Monday, April 07, 2008
Well it was 7:20pm US Eastern Standard Time (EST), 2:20am Chadian time,
when I crawled into bed. We started in New York JFK at check in time
8pm. The Air France flight was scheduled to depart at 11pm EST. We departed
at 2:46am after sitting on the runway from 12:45am. We landed in Paris
at 9am US time. It was a smooth ride, although we were late departing.
However, we still arrived with an hour and a half wait time before boarding
the next plan for Chad. We departed Paris at 5pm. (For my reflections
on Paris and my visit with Jesse Jackson at the UNESCO Conference see
my book, No Monopoly On Suffering, printed 1997, Africa World Press,
Inc.). It was raining very hard. It had snowed earlier. We arrived in
N’djamena, the capital of Chad, at 9:50pm Chadian time. So for
24 hours, we had been traveling.
During the travel time, I continued to study my briefing book, studiously
prepared by Bro. Omar Wilks. The history and contemporary developments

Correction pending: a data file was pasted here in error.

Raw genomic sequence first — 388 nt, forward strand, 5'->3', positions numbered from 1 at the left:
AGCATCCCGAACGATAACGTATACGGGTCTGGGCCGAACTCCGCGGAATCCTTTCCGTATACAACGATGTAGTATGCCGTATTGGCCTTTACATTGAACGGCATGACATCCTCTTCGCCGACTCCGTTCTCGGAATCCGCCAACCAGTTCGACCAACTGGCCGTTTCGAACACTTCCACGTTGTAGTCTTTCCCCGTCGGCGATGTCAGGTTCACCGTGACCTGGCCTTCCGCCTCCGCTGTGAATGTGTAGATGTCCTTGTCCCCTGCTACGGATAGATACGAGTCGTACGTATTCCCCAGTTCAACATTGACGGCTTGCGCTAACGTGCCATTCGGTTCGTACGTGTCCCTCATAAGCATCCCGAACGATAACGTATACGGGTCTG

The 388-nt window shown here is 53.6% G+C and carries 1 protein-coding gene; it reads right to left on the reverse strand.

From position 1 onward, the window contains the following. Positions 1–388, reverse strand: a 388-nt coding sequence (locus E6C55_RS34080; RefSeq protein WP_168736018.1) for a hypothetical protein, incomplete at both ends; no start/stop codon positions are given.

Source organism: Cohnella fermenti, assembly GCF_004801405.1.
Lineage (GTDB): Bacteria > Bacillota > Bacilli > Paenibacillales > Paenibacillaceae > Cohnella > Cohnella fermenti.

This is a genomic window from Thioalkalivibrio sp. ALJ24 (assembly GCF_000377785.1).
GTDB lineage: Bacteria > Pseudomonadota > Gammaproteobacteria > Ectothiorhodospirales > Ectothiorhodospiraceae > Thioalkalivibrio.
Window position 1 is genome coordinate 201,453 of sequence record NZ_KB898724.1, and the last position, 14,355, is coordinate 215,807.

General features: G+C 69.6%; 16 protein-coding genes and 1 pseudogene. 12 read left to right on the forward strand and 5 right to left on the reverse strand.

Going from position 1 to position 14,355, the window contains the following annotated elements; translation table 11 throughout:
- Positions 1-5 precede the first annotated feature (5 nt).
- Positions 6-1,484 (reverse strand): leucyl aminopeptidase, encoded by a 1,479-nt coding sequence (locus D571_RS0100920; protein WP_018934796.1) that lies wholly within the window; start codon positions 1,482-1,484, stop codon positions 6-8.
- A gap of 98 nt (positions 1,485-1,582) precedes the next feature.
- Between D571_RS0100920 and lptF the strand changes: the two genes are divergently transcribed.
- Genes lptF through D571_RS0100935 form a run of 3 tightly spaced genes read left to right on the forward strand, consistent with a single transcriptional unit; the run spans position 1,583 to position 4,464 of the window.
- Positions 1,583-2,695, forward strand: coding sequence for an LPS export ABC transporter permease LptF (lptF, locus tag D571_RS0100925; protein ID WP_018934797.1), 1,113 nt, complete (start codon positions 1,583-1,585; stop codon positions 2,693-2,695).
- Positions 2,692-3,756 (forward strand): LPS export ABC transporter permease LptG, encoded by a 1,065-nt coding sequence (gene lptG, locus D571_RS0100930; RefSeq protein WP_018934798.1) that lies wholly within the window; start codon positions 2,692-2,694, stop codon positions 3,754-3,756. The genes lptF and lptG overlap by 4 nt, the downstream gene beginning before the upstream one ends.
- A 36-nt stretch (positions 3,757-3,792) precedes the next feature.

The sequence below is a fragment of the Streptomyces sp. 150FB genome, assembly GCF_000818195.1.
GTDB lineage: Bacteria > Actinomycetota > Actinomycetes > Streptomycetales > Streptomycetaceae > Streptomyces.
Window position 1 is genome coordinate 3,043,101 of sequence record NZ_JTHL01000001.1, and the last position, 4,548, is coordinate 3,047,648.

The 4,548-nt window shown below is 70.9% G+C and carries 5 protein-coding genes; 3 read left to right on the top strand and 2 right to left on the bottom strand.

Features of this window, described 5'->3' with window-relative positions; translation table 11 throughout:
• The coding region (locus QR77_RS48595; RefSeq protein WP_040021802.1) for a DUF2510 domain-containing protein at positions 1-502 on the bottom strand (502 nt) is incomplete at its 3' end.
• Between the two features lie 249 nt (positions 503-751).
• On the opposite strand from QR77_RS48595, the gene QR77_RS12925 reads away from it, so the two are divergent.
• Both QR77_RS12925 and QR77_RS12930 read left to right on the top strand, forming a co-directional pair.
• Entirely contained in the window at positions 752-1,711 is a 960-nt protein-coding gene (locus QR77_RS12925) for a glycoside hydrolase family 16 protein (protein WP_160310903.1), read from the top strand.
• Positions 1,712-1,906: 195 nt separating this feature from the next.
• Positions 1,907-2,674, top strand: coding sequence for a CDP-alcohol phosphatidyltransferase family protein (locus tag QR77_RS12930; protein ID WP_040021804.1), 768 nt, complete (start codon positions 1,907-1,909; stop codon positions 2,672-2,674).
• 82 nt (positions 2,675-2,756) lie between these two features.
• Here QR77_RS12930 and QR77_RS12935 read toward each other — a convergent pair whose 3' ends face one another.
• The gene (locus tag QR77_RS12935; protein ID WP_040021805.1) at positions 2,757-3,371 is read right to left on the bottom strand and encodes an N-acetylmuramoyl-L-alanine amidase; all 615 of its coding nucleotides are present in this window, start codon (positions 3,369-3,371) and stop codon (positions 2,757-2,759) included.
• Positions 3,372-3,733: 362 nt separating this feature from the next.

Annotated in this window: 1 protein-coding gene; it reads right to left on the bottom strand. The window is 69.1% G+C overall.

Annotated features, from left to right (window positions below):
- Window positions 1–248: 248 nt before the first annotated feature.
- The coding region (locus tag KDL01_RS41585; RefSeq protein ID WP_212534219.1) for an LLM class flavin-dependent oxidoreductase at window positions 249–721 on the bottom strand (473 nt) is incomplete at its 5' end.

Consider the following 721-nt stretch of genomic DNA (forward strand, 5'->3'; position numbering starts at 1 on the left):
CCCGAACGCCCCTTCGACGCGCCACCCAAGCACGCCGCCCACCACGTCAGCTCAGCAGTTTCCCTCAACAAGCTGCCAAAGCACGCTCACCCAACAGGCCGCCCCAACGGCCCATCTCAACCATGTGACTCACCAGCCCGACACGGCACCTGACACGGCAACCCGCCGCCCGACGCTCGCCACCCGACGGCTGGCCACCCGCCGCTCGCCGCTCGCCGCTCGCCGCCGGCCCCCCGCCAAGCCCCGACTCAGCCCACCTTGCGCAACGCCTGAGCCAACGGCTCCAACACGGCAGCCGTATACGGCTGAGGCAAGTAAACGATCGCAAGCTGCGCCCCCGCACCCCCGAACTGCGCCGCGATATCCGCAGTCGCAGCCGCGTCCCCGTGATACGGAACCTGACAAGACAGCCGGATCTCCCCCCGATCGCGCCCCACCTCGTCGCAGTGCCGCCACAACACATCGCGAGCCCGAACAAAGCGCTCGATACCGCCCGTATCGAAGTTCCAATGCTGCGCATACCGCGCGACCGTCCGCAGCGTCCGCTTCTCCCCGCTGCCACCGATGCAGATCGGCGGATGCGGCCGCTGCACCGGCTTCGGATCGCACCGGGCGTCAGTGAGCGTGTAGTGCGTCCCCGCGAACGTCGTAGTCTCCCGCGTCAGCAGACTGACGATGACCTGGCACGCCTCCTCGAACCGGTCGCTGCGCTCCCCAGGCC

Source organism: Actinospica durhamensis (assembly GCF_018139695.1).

in the area is a painful study of foreign conquest, enslavement, colonization,
domination and exploitation of African people and African people’s
fragmentation, internecine wars, disunity, suppression and corruption,
indeed, there were/are too many instances where African people had learned
to imitate all of the destructive practices of Europeans and Arabs.
The issue that summoned us to this part of Africa was/is the suffering
in Darfur. Everybody agrees there is a problem. Everybody has a reason
how it started and offers opinions on how to stop it. But, death and
destruction still continues.
The Sudanese government, headed by Omar El Bashir, says leaders of governments
and activist groups who really want to get control of his land and resources
have blown the problem out of proportion. There are those who say, let
the UN supply adequate troops to protect the people and humanitarian
The airport in N’djamena was small. The security was intensely
methodical. Several friends of Yahya met us at the airport. Two wore
traditional tunics, the other had on shirts and trousers, Euro American
style. On the bus that took us from the plane to the terminal, I started
a conversation with a man I overheard was from the USA, Alabama to be
precise. He asked, “What are you doing in Chad?” I replied,
“I plan to visit the Darfurian refugee camps.” “Good!”
he said, “I hope you get the real story. The media isn’t
telling the truth.” I wondered what he meant. But the bus had
arrived at our destination. Once we completed the process, we walked